‘Tis the season for the sniffles – but it doesn’t mean you’re destined to get them.
Don’t be one of the statistics who will get an average of 2-4 colds this year. Get enough micronutrients instead.
Major in the micros
First of all – what? Science lesson alert: There are two types of nutrients you’ve got to get from your diet – macro and micro. Macronutrients are proteins, carbohydrates and fats while vitamins and minerals make up micronutrients. All nutrients play different but vital roles in your health, wellbeing and immunity.
“There is some evidence that various micronutrient deficiencies — for example, deficiencies of zinc, selenium, iron, copper, folic acid, and vitamins A, B6, C, and E — alter immune responses in animals, as measured in the test tube. However, the impact of these immune system changes on the health of animals is less clear, and the effect of similar deficiencies on the human immune response has yet to be assessed. But the research at this stage is promising, at least for some of the micronutrients,” explains The Harvard Medical School.
In other words, you may want to take note of these vitamin and mineral dense foods and add them to your weekly shopping list:
Vitamin A - Milk, cheese, eggs (yolk), orange and yellow fruits and vegetables
Vitamin B - Legumes, wholegrain cereals, nuts, seeds, green leafy vegetables
Vitamin C - Citrus fruits, broccoli, strawberry, parsley, cabbage
Vitamin D – Egg (yolks), cheese, fatty fish, fortified dairy and cereals
Vitamin E - Olives and olive oil, avocado, wholegrain cereals
Iron - Lean meat, green leafy vegetables, legumes
Calcium - Dairy products, almonds, tahini, green leafy vegetables
Magnesium - Nuts, seeds, wholegrains, legumes, green leafy vegetables
Zinc - Lean meat, chicken, fish, sunflower and pumpkin seeds, oysters
Selenium - Brazil nuts, sunflower seeds, oats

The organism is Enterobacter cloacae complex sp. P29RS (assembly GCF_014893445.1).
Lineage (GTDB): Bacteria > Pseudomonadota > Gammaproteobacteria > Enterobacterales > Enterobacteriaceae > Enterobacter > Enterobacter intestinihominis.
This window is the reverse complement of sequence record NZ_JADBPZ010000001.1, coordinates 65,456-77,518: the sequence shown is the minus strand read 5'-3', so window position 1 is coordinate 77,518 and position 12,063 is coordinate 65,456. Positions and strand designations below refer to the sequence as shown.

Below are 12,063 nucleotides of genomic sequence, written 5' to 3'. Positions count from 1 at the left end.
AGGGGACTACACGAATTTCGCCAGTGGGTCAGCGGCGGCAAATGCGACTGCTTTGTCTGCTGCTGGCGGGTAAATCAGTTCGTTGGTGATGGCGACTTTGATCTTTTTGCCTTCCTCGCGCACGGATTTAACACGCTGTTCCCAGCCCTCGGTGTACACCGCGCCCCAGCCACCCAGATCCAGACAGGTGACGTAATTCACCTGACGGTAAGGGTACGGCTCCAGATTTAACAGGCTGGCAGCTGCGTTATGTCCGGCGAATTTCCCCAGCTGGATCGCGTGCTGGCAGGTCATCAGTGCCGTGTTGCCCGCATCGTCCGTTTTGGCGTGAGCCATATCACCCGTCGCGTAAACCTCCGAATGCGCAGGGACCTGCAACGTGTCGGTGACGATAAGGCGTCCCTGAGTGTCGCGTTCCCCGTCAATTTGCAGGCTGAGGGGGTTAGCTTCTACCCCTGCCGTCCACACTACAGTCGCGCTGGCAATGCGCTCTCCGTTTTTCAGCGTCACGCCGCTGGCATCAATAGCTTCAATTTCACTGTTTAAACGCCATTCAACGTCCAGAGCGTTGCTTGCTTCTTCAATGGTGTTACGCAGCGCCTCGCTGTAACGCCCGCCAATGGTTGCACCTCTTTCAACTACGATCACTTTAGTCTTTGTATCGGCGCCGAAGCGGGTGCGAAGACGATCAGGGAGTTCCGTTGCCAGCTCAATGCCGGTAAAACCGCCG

Don’t forget your flavonoids
Certain phytonutrients, especially flavonoids, are all about enhancing your immune function. Getting them is as simple and as difficult as eating a wide variety of vegetables and fruit – at least five and two servings a day (respectively), according to The Australian Dietary Guidelines. Make sure you include blueberries and apple in your fruit quota. Research from the University of Auckland found adults who eat flavonoid-rich foods – found in green tea, apples, blueberries, cocoa, red wine and onions, or take flavonoid supplements – are 33 percent more protected from the common cold, compared with those who do not. Lead researcher Dr Andrea Braakhuis says people who eat flavonoids also have fewer sick days. “These findings show that if you’re generally healthy, eating flavonoids found in lots of fruits and vegetables, can help stave off the bugs over winter. We’d all love to make it through winter without one of these nasty colds. They’re a leading cause of visits to a doctor, so it’s worth giving flavonoids a go as part of a healthy diet,” says Braakhuis. Stuck for inspiration? Try porridge with grated apple and blueberries, pack a snack of sliced apple and blueberries or whip up a healthy apple blueberry crumble using nuts or muesli as the crunchy top.
Consider this surprise saviour
Most people think of zinc, vitamin C, and echinacea for prevention of colds and flu long before they think of probiotics. But new research published by the Cochrane Acute Respiratory Infections Group shows probiotics can enhance your immune system to help prevent viral respiratory tract infections like the common cold. The pros of probiotics don’t stop there. Another study published in the European Journal of Nutrition found that a combination of Lactobacillus plantarum and Lactobacillus paracasei reduced the risk of getting a cold and strengthened the subjects’ immune defenses by boosting B-lymphocytes, aka virus-thwarting immune cells. The same study also found, if you do come down with a cold or flu, probiotics tend to reduce the severity and duration of symptoms. Add probiotics to your daily routine by either eating foods like yoghurt, sauerkraut, pickles, miso soup or by taking a daily probiotic supplement.
Make all meals happy
OK, so technically not a cold and flu fighter, but this may boost your bad mood immunity. “That blah feeling we get in the winter is related to a lack of serotonin, which is linked to lack of sunlight,” explains Dr Judith Wurtman, author of the Serotonin Power Diet. As winter progresses and your mood has the habit of going from sunshine to darkness, you can restore its serotonin to summer levels, by eating complex carbs. Wurtman recommends eating a 150-200 calorie carb-based snack in the late afternoon like instant oats, a small sweet potato or wholegrain toast. Good mood food.
If symptoms persist, we recommend consulting your healthcare practitioner.